Procedure

Men were approached for study participation during their regularly scheduled BIP sessions, and all men who were 18 years of age or older and able to read and speak English were eligible for participation. Every person convicted of or placed on probation for a crime related to domestic violence in the state of Rhode Island is mandated to attend a BIP, unless alternatively sentenced by a court of law. All men completed the questionnaires during their regularly scheduled batterer intervention sessions and their participation was voluntary. There was no compensation provided for completing the questionnaires. None of the information gathered was shared with the intervention facilitators or anyone within the criminal justice system. Upon providing informed consent, the men were provided with a questionnaire packet. All men completed the measures of interest in small groups. Measures were administered in the same order to each participant, with the CTS2, PDSQ, and BIDR administered in that order, and a research member was present to answer any questions or assist participants in understanding questions if needed. All procedures were approved by the Institutional Review Board (IRB) prior to data collection. A more detailed description of the procedures for the current study can be obtained from Stuart, Meehan and colleagues (2006) and Stuart et al. (2008).

Results

We first examined bivariate associations between mental health, aggression perpetration, and social desirability. As displayed in Table 1, all three forms of aggression perpetration were significantly associated with each other. In addition, social desirability was significantly and negatively associated with reports of aggression perpetration, consistent with previous research. In addition, social desirability was significantly and negatively associated with reports of all mental health variables except PTSD and panic disorder. Finally, all three forms of aggression perpetration were significantly and positively associated with each mental health variable. The only exception was sexual aggression, which was not significantly associated with panic disorder. We also ran point-biserial correlations between IPV perpetration and diagnostic cutoff scores. Results were consistent with the correlations between IPV and Axis-I symptomatology, although the magnitude of the correlations were slightly lower. The only correlation that was not consistent was that between sexual coercion and meeting the diagnostic cutoff score for GAD, which was not significant. The full point-biserial correlation matrix is available from the first author upon request.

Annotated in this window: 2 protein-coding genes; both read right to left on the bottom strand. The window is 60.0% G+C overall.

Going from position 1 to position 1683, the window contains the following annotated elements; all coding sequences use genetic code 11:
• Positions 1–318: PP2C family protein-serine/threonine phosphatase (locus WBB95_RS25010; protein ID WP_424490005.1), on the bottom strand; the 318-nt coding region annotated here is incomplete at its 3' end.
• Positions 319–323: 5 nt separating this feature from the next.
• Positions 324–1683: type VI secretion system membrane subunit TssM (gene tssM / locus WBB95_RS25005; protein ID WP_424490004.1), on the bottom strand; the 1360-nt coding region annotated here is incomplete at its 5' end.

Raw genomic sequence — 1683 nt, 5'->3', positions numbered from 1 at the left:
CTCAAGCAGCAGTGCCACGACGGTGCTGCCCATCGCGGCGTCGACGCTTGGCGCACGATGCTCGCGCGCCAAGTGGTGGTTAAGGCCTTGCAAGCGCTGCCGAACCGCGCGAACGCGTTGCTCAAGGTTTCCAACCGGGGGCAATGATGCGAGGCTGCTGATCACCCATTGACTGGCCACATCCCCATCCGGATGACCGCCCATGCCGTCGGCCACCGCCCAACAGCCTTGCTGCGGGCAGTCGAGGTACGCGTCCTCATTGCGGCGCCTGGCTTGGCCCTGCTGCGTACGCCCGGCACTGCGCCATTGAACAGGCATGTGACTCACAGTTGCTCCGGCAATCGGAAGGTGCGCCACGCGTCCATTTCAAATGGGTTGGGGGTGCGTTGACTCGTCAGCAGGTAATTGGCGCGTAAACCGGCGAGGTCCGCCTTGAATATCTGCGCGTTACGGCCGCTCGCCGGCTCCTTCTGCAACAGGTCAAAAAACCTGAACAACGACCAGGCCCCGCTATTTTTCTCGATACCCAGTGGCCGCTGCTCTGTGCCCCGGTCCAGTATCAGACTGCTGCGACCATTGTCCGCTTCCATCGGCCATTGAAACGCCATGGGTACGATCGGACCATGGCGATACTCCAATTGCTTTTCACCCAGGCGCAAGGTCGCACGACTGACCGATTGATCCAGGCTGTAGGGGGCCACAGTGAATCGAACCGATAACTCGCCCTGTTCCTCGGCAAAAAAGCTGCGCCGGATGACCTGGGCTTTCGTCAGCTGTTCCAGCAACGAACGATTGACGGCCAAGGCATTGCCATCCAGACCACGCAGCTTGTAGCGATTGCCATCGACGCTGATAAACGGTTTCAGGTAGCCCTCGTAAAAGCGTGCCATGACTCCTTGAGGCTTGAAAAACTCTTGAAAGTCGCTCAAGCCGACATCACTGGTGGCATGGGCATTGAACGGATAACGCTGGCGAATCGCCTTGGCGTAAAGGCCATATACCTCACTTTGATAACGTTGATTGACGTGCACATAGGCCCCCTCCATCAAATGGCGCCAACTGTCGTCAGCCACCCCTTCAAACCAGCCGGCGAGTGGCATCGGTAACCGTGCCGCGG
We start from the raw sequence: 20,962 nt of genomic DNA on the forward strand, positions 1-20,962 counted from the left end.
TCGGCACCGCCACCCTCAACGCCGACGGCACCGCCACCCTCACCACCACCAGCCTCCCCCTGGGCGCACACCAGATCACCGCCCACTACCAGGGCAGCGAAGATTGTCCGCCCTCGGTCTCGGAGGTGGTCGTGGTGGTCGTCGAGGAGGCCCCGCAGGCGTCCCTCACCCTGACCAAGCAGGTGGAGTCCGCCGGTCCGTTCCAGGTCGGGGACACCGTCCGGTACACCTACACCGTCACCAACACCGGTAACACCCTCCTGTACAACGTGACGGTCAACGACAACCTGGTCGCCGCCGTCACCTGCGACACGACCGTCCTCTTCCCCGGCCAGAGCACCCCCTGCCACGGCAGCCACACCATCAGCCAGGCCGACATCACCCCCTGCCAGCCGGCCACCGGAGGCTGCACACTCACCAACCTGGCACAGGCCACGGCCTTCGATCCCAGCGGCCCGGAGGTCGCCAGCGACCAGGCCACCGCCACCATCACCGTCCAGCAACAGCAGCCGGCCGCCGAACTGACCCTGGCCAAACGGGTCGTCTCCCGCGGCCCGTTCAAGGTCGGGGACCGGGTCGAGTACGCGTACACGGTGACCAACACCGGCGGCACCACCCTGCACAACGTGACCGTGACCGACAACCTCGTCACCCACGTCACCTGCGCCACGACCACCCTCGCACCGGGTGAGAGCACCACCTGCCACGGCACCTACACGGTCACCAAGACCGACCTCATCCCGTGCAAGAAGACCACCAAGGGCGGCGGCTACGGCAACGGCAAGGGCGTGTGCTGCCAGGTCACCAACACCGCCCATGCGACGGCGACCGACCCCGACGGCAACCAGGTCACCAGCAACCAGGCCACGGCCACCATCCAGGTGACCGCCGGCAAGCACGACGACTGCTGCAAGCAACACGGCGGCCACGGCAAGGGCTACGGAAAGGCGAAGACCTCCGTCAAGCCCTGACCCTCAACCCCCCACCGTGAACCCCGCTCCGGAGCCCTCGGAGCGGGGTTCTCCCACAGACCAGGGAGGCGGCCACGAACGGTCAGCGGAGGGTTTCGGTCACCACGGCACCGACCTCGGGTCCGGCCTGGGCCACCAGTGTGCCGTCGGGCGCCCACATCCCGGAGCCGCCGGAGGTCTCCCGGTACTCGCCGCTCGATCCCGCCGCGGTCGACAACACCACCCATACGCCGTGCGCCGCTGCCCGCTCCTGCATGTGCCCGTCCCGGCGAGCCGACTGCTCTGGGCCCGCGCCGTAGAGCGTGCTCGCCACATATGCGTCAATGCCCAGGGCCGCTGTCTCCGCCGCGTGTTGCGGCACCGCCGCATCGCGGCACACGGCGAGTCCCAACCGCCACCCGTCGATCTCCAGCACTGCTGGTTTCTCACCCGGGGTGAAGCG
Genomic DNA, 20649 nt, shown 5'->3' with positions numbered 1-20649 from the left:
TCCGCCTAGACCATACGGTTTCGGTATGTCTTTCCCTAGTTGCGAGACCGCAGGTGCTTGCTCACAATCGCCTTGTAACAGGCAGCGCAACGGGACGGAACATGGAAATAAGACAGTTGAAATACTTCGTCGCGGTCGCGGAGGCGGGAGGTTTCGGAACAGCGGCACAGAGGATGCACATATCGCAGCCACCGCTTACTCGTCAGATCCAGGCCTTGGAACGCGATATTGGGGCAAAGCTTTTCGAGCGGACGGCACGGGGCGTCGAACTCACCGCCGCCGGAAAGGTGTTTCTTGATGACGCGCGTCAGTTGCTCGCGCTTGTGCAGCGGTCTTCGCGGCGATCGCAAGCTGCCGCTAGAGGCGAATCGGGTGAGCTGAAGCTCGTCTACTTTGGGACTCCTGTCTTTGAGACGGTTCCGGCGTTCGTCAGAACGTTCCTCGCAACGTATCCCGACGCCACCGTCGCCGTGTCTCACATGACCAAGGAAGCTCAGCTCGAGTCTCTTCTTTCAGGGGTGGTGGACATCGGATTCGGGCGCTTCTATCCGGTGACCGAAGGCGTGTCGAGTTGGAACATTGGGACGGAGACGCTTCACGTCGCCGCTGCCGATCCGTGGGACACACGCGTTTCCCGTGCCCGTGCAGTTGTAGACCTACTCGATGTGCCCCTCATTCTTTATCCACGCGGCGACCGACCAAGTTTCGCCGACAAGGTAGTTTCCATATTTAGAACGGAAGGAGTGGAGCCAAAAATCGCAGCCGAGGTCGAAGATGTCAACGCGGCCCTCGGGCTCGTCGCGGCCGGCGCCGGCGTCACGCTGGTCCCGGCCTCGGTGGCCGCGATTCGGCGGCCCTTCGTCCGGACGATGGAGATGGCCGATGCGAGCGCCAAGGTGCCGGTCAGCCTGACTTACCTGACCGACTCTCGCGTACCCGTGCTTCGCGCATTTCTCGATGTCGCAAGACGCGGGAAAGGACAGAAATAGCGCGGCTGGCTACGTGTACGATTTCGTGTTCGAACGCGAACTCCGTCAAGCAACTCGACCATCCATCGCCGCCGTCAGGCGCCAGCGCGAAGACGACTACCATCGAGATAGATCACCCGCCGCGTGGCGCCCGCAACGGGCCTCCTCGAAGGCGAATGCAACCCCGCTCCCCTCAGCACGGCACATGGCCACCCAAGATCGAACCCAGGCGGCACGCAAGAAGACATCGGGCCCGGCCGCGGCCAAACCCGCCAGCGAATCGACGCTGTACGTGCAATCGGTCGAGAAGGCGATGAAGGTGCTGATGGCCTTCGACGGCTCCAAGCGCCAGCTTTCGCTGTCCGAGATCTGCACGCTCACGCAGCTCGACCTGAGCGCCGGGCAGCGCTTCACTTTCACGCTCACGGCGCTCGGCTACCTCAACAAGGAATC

Table 1
Bivariate Correlations, Means, and Standard Deviations among Study Variables.

Next, we examined the probable prevalence of mental health disorders among participants by examining the percentage of participants meeting the cutoff score for each respective diagnosis. For depression, 19.9% of participants met the cutoff score for probable diagnosis, with 26.2% meeting the cutoff score for probable PTSD, 15.2% for probable panic disorder, 27.6% for probable social phobia, and 19.5% for probable GAD. For substance use disorders, 39.1% met the cutoff score for a probable alcohol use disorder diagnosis and 21.5% met the cutoff score for a probable drug use disorder diagnosis.

Lastly, males meeting a cutoff score for a probable diagnosis were compared with males not meeting a cutoff score for a diagnosis on the perpetration of psychological, physical, and sexual aggression. We first examined demographic differences between groups to determine whether demographic variables should be controlled for in these analyses. Results showed minimal demographic differences. Specifically, men meeting a cutoff score for a drug disorder and social phobia were younger than their counterparts who did not meet a diagnostic cutoff score. Men meeting the cutoff score for GAD and PTSD had shorter relationship lengths than their counterparts who did not meet a diagnostic cutoff score. Finally, men meeting a PTSD cutoff score had more education and were less likely to be married or dating than their counterparts who did not meet a diagnostic cutoff score. Thus, we controlled for age, education, relationship length, and relationship status in all analyses. Moreover, because social desirability was negatively associated with each form of aggression perpetration and mental health, we also controlled for the effects of social desirability. Analyses were run using Analyses of Covariance (ANCOVAs), where social desirability and the demographic variables were entered as covariates.